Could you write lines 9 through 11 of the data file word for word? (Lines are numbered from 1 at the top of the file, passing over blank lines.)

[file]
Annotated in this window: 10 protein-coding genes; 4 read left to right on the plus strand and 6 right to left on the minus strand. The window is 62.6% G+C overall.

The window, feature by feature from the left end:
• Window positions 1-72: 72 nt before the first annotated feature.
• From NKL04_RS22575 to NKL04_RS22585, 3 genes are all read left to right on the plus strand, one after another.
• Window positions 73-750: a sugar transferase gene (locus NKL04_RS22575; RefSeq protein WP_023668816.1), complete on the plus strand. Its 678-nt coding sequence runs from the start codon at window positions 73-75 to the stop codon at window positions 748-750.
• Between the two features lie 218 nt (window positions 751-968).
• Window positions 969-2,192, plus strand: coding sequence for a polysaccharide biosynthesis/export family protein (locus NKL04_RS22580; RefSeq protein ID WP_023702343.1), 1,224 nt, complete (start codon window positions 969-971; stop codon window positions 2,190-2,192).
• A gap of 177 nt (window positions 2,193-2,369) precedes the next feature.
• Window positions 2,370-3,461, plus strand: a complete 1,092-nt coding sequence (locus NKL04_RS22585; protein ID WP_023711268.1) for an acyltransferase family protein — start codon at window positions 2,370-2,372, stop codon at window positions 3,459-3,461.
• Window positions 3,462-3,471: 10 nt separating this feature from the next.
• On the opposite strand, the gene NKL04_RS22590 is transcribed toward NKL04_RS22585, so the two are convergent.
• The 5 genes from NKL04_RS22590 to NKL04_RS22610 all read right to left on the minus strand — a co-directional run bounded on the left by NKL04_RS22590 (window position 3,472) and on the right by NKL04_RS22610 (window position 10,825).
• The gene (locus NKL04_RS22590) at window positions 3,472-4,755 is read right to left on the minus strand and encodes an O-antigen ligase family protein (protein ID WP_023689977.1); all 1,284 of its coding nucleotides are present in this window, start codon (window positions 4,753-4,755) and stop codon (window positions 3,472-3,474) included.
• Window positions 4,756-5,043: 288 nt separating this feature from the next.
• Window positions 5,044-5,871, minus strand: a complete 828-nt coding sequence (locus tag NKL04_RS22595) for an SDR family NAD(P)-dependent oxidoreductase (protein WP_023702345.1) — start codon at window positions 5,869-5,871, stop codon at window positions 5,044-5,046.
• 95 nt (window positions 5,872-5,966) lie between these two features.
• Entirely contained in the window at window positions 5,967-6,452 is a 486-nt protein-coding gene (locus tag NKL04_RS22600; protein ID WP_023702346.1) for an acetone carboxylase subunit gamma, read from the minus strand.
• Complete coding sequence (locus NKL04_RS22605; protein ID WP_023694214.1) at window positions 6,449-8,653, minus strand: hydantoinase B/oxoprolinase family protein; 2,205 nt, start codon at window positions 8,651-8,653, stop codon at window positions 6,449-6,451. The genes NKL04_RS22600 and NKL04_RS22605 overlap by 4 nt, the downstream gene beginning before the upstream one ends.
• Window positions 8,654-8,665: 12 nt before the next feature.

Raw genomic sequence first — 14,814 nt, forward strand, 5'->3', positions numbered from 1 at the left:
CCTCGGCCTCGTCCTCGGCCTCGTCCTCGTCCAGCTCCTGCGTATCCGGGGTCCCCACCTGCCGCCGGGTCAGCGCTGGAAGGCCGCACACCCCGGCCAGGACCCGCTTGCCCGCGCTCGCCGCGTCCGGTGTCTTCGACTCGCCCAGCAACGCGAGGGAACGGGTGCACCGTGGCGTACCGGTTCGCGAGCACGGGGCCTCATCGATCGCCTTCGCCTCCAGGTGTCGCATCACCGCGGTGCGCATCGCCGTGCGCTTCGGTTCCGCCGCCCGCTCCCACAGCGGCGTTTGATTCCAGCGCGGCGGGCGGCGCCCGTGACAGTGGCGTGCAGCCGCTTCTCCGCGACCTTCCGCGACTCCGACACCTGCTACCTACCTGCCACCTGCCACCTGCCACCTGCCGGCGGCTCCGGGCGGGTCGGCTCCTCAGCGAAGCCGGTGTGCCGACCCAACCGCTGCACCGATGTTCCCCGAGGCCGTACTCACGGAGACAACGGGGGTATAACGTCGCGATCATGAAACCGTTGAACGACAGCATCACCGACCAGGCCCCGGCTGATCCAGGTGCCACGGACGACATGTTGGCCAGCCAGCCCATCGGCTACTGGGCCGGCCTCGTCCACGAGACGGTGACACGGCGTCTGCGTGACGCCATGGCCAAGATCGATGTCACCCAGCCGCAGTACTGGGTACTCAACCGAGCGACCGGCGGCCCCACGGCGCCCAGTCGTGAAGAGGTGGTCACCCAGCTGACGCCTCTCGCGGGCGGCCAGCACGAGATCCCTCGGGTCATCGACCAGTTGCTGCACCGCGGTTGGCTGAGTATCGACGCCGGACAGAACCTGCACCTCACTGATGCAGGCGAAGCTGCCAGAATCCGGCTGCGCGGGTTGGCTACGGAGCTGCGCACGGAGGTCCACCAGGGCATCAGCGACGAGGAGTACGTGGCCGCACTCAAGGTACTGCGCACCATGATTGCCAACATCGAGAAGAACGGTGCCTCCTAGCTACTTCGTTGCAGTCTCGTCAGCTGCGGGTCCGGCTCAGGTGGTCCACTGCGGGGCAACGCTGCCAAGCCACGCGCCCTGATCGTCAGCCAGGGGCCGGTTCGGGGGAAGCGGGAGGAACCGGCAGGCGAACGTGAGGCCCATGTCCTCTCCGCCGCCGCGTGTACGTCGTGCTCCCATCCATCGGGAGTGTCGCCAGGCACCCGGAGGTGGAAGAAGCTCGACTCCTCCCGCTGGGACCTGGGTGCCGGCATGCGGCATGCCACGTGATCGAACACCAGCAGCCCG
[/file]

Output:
• Window positions 2,370-3,461, plus strand: a complete 1,092-nt coding sequence (locus NKL04_RS22585; protein ID WP_023711268.1) for an acyltransferase family protein — start codon at window positions 2,370-2,372, stop codon at window positions 3,459-3,461.
• Window positions 3,462-3,471: 10 nt separating this feature from the next.
• On the opposite strand, the gene NKL04_RS22590 is transcribed toward NKL04_RS22585, so the two are convergent.